2. re: gromit

                                                                                                        The beer chaser with a Bloody Mary is pretty popular in Wisconsin as well.

                                                                                                      3. Another food that I haven't seen outside of the midwest is the homemade angel food/honeycomb candy. Sometimes dipped in chocolate--similar to the UK's crunchie bar, but better. I love that stuff.

                                                                                                        1. KC area Candy-
                                                                                                          Cherry Mash, Valomilk, Jianas Bros. Ribbon Candy, Bogdon's Reception Sticks.....
                                                                                                          I'm sure there's more.

                                                                                                          1. The caramels made by the nuns at Our Lady of the Mississippi in Dubuque Iowa are my favorite, especially the box that consists of a simple, yet devastating, slab of pecan-loaded caramel. I bring a plastic, serrated knife with me when going to buy the caramel. Otherwise it is difficult (but not impossible, I've done it) to chew off a hunk when driving back home. Easier to use the serrated knife to cut the slab into six smaller pieces which are more manageable, allowing me to keep at least one hand on the wheel while driving. If the Abbey is closed, I drive over to New Melleray Monastery in Peosta. The Brothers there stock the caramels in their gift shop. If none of the brothers are in the gift shop, just take a box(es) of caramels off the shelf and leave the appropriate amount of money on the counter.

                                                                                                            1 Reply
                                                                                                            1. re: mfo22

                                                                                                              Thanks for the link and info on the carmels; I'm going to order some.

                                                                                                            2. I think pickled ring bologna originated in Flint Michigan.
                                                                                                              It tastes a lot better than it sounds!


                                                                                                              1. Thanks Fydeaux for the Graf's 50-50. they also had something called "White Soda" -- I was never quite sure what it was -- probably something to pour into a Brandy Old-Fashioned.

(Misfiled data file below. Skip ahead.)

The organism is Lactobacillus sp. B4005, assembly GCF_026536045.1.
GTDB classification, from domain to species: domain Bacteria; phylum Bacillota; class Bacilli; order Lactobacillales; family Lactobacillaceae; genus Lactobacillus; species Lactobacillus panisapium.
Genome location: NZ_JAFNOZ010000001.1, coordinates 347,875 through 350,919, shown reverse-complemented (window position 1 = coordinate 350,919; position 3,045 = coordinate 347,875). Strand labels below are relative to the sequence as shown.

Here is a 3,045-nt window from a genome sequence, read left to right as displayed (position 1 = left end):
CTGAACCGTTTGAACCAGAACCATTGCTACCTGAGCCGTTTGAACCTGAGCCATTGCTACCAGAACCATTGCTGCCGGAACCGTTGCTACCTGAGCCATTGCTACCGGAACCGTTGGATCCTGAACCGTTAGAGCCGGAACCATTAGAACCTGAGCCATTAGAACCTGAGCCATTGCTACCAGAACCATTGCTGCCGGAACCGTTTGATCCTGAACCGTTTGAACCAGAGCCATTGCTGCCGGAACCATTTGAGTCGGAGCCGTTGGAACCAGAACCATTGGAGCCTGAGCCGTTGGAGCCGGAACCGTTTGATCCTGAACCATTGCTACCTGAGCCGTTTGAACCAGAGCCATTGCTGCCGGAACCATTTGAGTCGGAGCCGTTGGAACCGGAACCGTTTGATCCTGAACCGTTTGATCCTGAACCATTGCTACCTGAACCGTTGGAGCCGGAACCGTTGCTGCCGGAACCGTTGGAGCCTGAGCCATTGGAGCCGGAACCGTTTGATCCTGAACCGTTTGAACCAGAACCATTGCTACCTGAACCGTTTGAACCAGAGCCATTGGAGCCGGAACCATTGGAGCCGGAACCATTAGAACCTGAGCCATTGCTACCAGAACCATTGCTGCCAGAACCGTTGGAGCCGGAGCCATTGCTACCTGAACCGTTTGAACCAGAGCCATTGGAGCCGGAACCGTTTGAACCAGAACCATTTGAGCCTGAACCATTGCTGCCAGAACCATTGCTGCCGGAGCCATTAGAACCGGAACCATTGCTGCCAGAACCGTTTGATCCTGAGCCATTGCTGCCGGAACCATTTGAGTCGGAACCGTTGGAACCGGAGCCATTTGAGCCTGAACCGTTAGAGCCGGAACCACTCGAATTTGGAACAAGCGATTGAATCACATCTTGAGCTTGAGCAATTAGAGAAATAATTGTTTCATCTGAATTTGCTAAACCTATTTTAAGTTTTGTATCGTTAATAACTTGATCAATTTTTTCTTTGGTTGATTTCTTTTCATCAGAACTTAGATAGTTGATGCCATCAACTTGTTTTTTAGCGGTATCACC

I grew up just north of Milwaukee -- very German-American territory. Every town (West Bend, Slinger, Kewaskum, Fond du Lac) had a butcher who offered (in addition to the ubiquitous brat) their own versions of mettwurst, braunschweiger, souse, headcheese, and my favorite, summer sausage. Right after hunting season, those lucky to get a deer would end up with venison brats and summer sausage.

                                                                                                                Friday's NY Times, btw, featured Springfield, Illinois as a travel spot -- their unique culinary contribution is the "horseshoe" -- "a gargantuan open-face sandwich stuffed with meat (hamburger, usually), buried in French fries and smothered in cheese sauce."

                                                                                                                1. the modernistic cookies mr.nyc mentions as a cleveland classic are something that i really miss. they were actually swirled vanilla and chocolate dough, not frosted as east coast black and white cookies are. they were made by the hough bakery (now long defunct), an area institution that had the most wonderful way with sugar cookies (though i never liked the sheet cakes they were famed for).
                                                                                                                  i'm totally ignorant about cevaps, though. although i grew up with czech grandparents, we never had them and while they're no doubt available at butcher shops i don't recall seeing them on menus.

                                                                                                                  1. I don't know if the name originated at Ohio State, but as it was a staple on the residence hall menu, I assume that is how a lot of people got 'hooked'.

                                                                                                                    Thank goodness no one specializing in Texas Straw Hat, which was essentially taco meat on fritos.

                                                                                                                    Good Times!

                                                                                                                    1. I grew up in Southwest Iowa amongst the Danish, and most of my childhood food memories revolve around this. Ebelskiver dinners at ALL of the local churches and at my grandma's house-Ebelskiver are little hat looking dumpling/ pancakes that are served with butter and either syrup or preserves. I also have fond memories of Rolle Polse--a dry cured beef rolled in spices and gelatin, and wherever I move, my parents bring rolle polse care packages--even now across the Canadian border!!